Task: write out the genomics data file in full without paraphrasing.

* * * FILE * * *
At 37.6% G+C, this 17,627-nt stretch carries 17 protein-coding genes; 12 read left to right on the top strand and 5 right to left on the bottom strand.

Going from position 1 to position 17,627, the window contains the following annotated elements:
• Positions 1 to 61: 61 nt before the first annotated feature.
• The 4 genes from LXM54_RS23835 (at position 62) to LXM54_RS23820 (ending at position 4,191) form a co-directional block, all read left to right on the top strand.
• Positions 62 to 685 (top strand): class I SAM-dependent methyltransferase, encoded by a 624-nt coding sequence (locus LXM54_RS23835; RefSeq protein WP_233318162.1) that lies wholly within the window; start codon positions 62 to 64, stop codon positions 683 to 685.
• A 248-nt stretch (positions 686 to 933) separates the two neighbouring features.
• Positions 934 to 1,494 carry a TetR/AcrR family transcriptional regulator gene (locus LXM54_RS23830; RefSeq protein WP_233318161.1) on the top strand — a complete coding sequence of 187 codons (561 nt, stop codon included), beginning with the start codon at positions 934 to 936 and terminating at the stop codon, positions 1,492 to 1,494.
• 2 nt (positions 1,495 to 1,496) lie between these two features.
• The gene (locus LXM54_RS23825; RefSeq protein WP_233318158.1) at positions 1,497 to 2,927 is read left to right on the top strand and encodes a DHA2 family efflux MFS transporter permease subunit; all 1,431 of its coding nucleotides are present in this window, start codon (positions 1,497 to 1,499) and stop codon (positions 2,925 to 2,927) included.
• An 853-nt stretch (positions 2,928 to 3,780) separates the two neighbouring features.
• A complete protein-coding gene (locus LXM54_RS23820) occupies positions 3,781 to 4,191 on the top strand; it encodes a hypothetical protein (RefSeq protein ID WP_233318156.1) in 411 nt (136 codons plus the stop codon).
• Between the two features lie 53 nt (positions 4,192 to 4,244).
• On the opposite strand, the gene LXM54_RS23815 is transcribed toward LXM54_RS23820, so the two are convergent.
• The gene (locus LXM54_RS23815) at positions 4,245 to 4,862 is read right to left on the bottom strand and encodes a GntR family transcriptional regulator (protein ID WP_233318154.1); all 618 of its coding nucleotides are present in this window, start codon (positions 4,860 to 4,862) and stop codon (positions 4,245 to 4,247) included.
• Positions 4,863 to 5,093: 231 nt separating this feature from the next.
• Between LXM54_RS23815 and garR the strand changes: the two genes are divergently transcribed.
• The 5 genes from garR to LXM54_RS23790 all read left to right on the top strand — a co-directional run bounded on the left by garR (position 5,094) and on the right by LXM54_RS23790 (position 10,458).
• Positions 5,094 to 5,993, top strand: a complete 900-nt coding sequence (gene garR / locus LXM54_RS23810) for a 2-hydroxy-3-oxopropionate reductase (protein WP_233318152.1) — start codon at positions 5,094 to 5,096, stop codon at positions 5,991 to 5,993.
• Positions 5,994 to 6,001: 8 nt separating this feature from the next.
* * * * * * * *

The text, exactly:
At 37.6% G+C, this 17,627-nt stretch carries 17 protein-coding genes; 12 read left to right on the top strand and 5 right to left on the bottom strand.

Going from position 1 to position 17,627, the window contains the following annotated elements:
• Positions 1 to 61: 61 nt before the first annotated feature.
• The 4 genes from LXM54_RS23835 (at position 62) to LXM54_RS23820 (ending at position 4,191) form a co-directional block, all read left to right on the top strand.
• Positions 62 to 685 (top strand): class I SAM-dependent methyltransferase, encoded by a 624-nt coding sequence (locus LXM54_RS23835; RefSeq protein WP_233318162.1) that lies wholly within the window; start codon positions 62 to 64, stop codon positions 683 to 685.
• A 248-nt stretch (positions 686 to 933) separates the two neighbouring features.
• Positions 934 to 1,494 carry a TetR/AcrR family transcriptional regulator gene (locus LXM54_RS23830; RefSeq protein WP_233318161.1) on the top strand — a complete coding sequence of 187 codons (561 nt, stop codon included), beginning with the start codon at positions 934 to 936 and terminating at the stop codon, positions 1,492 to 1,494.
• 2 nt (positions 1,495 to 1,496) lie between these two features.
• The gene (locus LXM54_RS23825; RefSeq protein WP_233318158.1) at positions 1,497 to 2,927 is read left to right on the top strand and encodes a DHA2 family efflux MFS transporter permease subunit; all 1,431 of its coding nucleotides are present in this window, start codon (positions 1,497 to 1,499) and stop codon (positions 2,925 to 2,927) included.
• An 853-nt stretch (positions 2,928 to 3,780) separates the two neighbouring features.
• A complete protein-coding gene (locus LXM54_RS23820) occupies positions 3,781 to 4,191 on the top strand; it encodes a hypothetical protein (RefSeq protein ID WP_233318156.1) in 411 nt (136 codons plus the stop codon).
• Between the two features lie 53 nt (positions 4,192 to 4,244).
• On the opposite strand, the gene LXM54_RS23815 is transcribed toward LXM54_RS23820, so the two are convergent.
• The gene (locus LXM54_RS23815) at positions 4,245 to 4,862 is read right to left on the bottom strand and encodes a GntR family transcriptional regulator (protein ID WP_233318154.1); all 618 of its coding nucleotides are present in this window, start codon (positions 4,860 to 4,862) and stop codon (positions 4,245 to 4,247) included.
• Positions 4,863 to 5,093: 231 nt separating this feature from the next.
• Between LXM54_RS23815 and garR the strand changes: the two genes are divergently transcribed.
• The 5 genes from garR to LXM54_RS23790 all read left to right on the top strand — a co-directional run bounded on the left by garR (position 5,094) and on the right by LXM54_RS23790 (position 10,458).
• Positions 5,094 to 5,993, top strand: a complete 900-nt coding sequence (gene garR / locus LXM54_RS23810) for a 2-hydroxy-3-oxopropionate reductase (protein WP_233318152.1) — start codon at positions 5,094 to 5,096, stop codon at positions 5,991 to 5,993.
• Positions 5,994 to 6,001: 8 nt separating this feature from the next.